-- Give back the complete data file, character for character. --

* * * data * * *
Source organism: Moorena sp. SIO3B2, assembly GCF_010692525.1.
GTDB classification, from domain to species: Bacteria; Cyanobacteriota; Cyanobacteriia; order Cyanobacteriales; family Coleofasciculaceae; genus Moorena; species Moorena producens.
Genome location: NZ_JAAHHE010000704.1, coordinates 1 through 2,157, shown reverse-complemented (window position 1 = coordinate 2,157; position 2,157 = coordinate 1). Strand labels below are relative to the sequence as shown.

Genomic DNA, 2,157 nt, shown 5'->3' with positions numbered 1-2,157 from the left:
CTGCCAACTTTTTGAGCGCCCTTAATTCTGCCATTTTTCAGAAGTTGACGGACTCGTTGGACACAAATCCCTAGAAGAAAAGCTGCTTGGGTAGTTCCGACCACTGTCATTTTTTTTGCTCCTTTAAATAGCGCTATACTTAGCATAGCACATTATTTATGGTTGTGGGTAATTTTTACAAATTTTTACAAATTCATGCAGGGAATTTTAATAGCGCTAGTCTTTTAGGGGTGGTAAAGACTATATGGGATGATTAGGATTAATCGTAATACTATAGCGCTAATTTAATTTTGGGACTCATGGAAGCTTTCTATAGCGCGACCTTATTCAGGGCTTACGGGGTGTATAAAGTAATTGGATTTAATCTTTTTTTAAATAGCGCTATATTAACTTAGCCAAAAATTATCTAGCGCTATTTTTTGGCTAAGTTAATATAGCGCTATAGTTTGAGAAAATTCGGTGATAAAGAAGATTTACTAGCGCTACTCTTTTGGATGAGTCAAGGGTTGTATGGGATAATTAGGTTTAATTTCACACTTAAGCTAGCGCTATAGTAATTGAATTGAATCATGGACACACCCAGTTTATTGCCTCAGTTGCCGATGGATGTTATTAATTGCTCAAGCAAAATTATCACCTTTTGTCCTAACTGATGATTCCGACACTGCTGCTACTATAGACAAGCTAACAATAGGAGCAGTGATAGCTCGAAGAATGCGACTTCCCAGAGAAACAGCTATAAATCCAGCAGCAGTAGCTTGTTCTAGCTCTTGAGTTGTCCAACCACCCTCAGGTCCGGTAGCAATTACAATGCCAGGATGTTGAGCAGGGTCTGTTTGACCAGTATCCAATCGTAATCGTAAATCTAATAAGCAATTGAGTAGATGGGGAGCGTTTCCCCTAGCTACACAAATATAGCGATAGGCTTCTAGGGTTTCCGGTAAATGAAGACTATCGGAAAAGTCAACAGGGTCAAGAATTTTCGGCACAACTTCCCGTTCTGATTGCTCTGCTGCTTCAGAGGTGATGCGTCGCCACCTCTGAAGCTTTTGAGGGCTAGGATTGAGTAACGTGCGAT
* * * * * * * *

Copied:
Source organism: Moorena sp. SIO3B2, assembly GCF_010692525.1.
GTDB classification, from domain to species: Bacteria; Cyanobacteriota; Cyanobacteriia; order Cyanobacteriales; family Coleofasciculaceae; genus Moorena; species Moorena producens.
Genome location: NZ_JAAHHE010000704.1, coordinates 1 through 2,157, shown reverse-complemented (window position 1 = coordinate 2,157; position 2,157 = coordinate 1). Strand labels below are relative to the sequence as shown.

Genomic DNA, 2,157 nt, shown 5'->3' with positions numbered 1-2,157 from the left:
CTGCCAACTTTTTGAGCGCCCTTAATTCTGCCATTTTTCAGAAGTTGACGGACTCGTTGGACACAAATCCCTAGAAGAAAAGCTGCTTGGGTAGTTCCGACCACTGTCATTTTTTTTGCTCCTTTAAATAGCGCTATACTTAGCATAGCACATTATTTATGGTTGTGGGTAATTTTTACAAATTTTTACAAATTCATGCAGGGAATTTTAATAGCGCTAGTCTTTTAGGGGTGGTAAAGACTATATGGGATGATTAGGATTAATCGTAATACTATAGCGCTAATTTAATTTTGGGACTCATGGAAGCTTTCTATAGCGCGACCTTATTCAGGGCTTACGGGGTGTATAAAGTAATTGGATTTAATCTTTTTTTAAATAGCGCTATATTAACTTAGCCAAAAATTATCTAGCGCTATTTTTTGGCTAAGTTAATATAGCGCTATAGTTTGAGAAAATTCGGTGATAAAGAAGATTTACTAGCGCTACTCTTTTGGATGAGTCAAGGGTTGTATGGGATAATTAGGTTTAATTTCACACTTAAGCTAGCGCTATAGTAATTGAATTGAATCATGGACACACCCAGTTTATTGCCTCAGTTGCCGATGGATGTTATTAATTGCTCAAGCAAAATTATCACCTTTTGTCCTAACTGATGATTCCGACACTGCTGCTACTATAGACAAGCTAACAATAGGAGCAGTGATAGCTCGAAGAATGCGACTTCCCAGAGAAACAGCTATAAATCCAGCAGCAGTAGCTTGTTCTAGCTCTTGAGTTGTCCAACCACCCTCAGGTCCGGTAGCAATTACAATGCCAGGATGTTGAGCAGGGTCTGTTTGACCAGTATCCAATCGTAATCGTAAATCTAATAAGCAATTGAGTAGATGGGGAGCGTTTCCCCTAGCTACACAAATATAGCGATAGGCTTCTAGGGTTTCCGGTAAATGAAGACTATCGGAAAAGTCAACAGGGTCAAGAATTTTCGGCACAACTTCCCGTTCTGATTGCTCTGCTGCTTCAGAGGTGATGCGTCGCCACCTCTGAAGCTTTTGAGGGCTAGGATTGAGTAACGTGCGAT